“My grace is sufficient for you, for My power is made perfect in weakness.”
Grace flowed in and I smiled.
Questions are simple.
Answers are more complex.
For more: I love what Holly Furtick preached about being a complex versus a complicated woman. It encouraged, challenged, and convicted me. The sermon was from our church’s Moodswingers series entitled “The Orchid and the Oak Tree.”

9 Habits of People Who Are Always on Time

Tonia Bendickson:

Read this today on TIME – and felt that “I need this” feeling in my gut. Thought it might help you, too. I want a better product, so I’ve got to change some of my habits. Let’s do it together!

Originally posted on TIME:

Some people get their daily dose of cardio by running into every meeting saying, “Sorry I’m late!” While it might seem like chronic lateness is just plain rude, time management can be harder than it looks—and often, lateness is rooted in something psychological, like a fear of downtime.

Luckily, there are simple habits you can tweak and others you can adopt entirely to turn you into that person—the one who shows up early and finishes projects with time to spare. Here, nine habits of those mystifying people who are always punctual.

When it’s time to get up, they get up.

Waking up is the first item of the day you can procrastinate. Whether you hit the snooze button and fall back asleep, or accidentally turn your alarm off and wake up 30 minutes later in a panic, getting out of bed is an easy thing to delay. Diane Gottsman

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I am not ashamed

Screenshot 2015-03-06 22.42.31Writing the headline feels like a lie. I suppose it means I’ve been living with shame far too long.

I know now what it smells like… sin and shame. It smells the way my VW smelled this week when my cat piled out of it after having been trapped in there two days. Or at least I imagine if you could smell foolishness and fear – that’s what you’d get. This idea of the “smell of sin” crossed my path during a devotional I found on YouVersion. Timothy G. Walton writes, “One early American preacher traveled from town to town preaching the gospel message. It was witnessed that as he approached the outskirts of a town he would pause and say, I smell hell!”

The funny thing is, we can’t smell our own sin so well, even while we are keenly aware of the shortcomings of others. My cat certainly didn’t realize the gifts he left behind in my car would make our family hold our noses in disgust. And I’m thankful that I could shower the smell off of me, and shine myself up all pretty again before heading to work. Imagine the questions, “whoa girl, where have YOU been?”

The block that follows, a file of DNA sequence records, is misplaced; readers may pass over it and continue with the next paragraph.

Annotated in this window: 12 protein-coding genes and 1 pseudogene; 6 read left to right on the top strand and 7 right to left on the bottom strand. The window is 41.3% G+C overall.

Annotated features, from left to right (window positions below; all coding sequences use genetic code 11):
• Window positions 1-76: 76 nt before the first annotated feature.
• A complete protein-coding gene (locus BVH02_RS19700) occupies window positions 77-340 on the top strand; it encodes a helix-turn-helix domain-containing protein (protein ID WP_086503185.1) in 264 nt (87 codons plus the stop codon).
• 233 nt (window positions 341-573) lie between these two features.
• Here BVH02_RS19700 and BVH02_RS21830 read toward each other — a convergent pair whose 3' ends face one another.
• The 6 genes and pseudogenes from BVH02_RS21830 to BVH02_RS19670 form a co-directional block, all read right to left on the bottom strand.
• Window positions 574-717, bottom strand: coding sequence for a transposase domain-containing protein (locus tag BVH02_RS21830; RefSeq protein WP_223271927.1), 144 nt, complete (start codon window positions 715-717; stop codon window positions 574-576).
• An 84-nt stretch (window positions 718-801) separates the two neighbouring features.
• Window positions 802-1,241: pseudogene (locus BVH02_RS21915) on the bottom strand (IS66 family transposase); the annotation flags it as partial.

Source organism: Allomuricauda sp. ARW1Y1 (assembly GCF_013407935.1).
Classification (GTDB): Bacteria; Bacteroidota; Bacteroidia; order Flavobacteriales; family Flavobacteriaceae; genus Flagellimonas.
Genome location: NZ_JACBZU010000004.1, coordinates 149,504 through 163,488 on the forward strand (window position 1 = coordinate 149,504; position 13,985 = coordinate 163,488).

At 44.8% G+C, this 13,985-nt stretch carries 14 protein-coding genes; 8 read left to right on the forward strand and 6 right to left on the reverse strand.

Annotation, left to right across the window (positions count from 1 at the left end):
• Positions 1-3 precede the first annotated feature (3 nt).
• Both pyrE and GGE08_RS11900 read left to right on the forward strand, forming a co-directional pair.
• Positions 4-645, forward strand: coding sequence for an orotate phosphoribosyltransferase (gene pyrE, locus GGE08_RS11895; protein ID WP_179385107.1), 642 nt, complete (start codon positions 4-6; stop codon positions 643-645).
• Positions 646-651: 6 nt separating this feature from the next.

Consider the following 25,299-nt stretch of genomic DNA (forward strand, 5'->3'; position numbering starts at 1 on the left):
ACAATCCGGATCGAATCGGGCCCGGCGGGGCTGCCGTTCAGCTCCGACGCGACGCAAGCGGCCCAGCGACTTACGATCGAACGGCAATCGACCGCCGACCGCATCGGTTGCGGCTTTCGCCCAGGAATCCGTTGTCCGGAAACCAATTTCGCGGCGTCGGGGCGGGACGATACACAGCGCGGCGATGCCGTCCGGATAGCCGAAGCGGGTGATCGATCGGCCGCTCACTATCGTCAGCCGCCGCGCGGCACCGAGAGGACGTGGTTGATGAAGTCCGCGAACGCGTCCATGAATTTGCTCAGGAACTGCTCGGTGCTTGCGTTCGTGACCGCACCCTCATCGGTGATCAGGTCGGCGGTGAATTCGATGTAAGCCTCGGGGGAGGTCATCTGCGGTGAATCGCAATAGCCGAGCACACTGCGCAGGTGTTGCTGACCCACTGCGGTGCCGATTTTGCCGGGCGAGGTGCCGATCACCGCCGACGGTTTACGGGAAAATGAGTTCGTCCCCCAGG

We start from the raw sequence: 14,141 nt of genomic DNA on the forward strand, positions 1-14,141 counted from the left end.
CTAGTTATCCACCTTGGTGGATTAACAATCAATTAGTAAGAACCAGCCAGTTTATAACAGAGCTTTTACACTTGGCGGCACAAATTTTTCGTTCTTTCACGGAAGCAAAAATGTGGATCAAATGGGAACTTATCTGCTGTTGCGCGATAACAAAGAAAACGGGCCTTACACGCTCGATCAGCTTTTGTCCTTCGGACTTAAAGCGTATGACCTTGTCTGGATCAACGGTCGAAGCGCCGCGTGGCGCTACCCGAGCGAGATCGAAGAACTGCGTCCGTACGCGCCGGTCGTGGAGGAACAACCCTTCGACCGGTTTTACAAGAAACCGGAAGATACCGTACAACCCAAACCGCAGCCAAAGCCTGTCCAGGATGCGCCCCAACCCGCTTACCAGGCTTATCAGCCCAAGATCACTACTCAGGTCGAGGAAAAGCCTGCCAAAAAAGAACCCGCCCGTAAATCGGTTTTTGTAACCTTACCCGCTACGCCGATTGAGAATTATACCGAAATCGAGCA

But sometimes I can’t seem to shake the feelings of ugliness and brokenness inside me. Let’s face it, I’ve made far more mistakes than I care to admit. And the worst of it is, I’m certain to make more. But I didn’t always realize it while it was happening. I didn’t recognize my behavior as selfish, lazy, or judgy at the time. And I’m thankful that Jesus is so patient with me. Romans 5:8 tells us that “while we were still sinners, Christ Jesus died for us.”

This is such good news for you and me. Because it means Jesus loved me before I could do anything for him, or do anything to hurt him. And it means there is hope for us all to live UNASHAMED.

If you’ve known me for any length of time, you know I like to recommend books that have helped me work through some of my own gremlins. Brene’ Brown’s work on vulnerability and shame, and especially her book “Daring Greatly” has been huge in my understanding of the things that hold me back from living a wholehearted life.

Brown writes in the book’s opening passage, “Shame derives its power from being unspeakable. That’s why it loves perfectionists – it’s so easy to keep us quiet. If we cultivate enough awareness about shame to name it and speak to it, we’ve basically cut it off at the knees. Shame hates having words wrapped around it. If we speak shame, it begins to wither.”

So here I am. Admitting my shame, foolishness, and fears. Asking Jesus for forgiveness, and accepting his free gift of grace. As I do this, I feel lighter. I’ve given Jesus the only gift I can give him, and he accepts it with joy. Jesus turns my fear into faith so I can live unashamed. That’s genius.

We’re starting a new series this weekend called “The Genius of Jesus.” Click here to find the location nearest you, or join us online on the Elevation Network.